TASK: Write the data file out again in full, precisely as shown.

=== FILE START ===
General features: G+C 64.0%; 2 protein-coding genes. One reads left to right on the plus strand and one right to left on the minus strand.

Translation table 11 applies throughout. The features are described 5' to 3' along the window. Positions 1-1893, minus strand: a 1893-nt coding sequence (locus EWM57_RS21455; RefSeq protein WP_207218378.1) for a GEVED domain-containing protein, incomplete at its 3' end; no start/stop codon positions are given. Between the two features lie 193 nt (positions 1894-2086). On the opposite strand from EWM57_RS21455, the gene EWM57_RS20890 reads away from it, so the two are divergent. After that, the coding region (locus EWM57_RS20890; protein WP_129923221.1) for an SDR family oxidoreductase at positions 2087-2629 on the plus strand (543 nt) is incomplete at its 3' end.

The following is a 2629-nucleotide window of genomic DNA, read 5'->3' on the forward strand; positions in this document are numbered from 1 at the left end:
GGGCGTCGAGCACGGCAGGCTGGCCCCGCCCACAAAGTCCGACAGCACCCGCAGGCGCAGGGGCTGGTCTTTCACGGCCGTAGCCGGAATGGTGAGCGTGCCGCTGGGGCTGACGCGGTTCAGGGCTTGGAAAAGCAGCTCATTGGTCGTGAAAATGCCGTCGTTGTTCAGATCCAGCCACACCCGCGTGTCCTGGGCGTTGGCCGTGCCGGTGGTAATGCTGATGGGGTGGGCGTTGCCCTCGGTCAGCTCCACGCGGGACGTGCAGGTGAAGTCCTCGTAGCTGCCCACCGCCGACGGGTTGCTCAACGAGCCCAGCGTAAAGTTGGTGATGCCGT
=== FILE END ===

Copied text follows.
General features: G+C 64.0%; 2 protein-coding genes. One reads left to right on the plus strand and one right to left on the minus strand.

Translation table 11 applies throughout. The features are described 5' to 3' along the window. Positions 1-1893, minus strand: a 1893-nt coding sequence (locus EWM57_RS21455; RefSeq protein WP_207218378.1) for a GEVED domain-containing protein, incomplete at its 3' end; no start/stop codon positions are given. Between the two features lie 193 nt (positions 1894-2086). On the opposite strand from EWM57_RS21455, the gene EWM57_RS20890 reads away from it, so the two are divergent. After that, the coding region (locus EWM57_RS20890; protein WP_129923221.1) for an SDR family oxidoreductase at positions 2087-2629 on the plus strand (543 nt) is incomplete at its 3' end.

The following is a 2629-nucleotide window of genomic DNA, read 5'->3' on the forward strand; positions in this document are numbered from 1 at the left end:
GGGCGTCGAGCACGGCAGGCTGGCCCCGCCCACAAAGTCCGACAGCACCCGCAGGCGCAGGGGCTGGTCTTTCACGGCCGTAGCCGGAATGGTGAGCGTGCCGCTGGGGCTGACGCGGTTCAGGGCTTGGAAAAGCAGCTCATTGGTCGTGAAAATGCCGTCGTTGTTCAGATCCAGCCACACCCGCGTGTCCTGGGCGTTGGCCGTGCCGGTGGTAATGCTGATGGGGTGGGCGTTGCCCTCGGTCAGCTCCACGCGGGACGTGCAGGTGAAGTCCTCGTAGCTGCCCACCGCCGACGGGTTGCTCAACGAGCCCAGCGTAAAGTTGGTGATGCCGT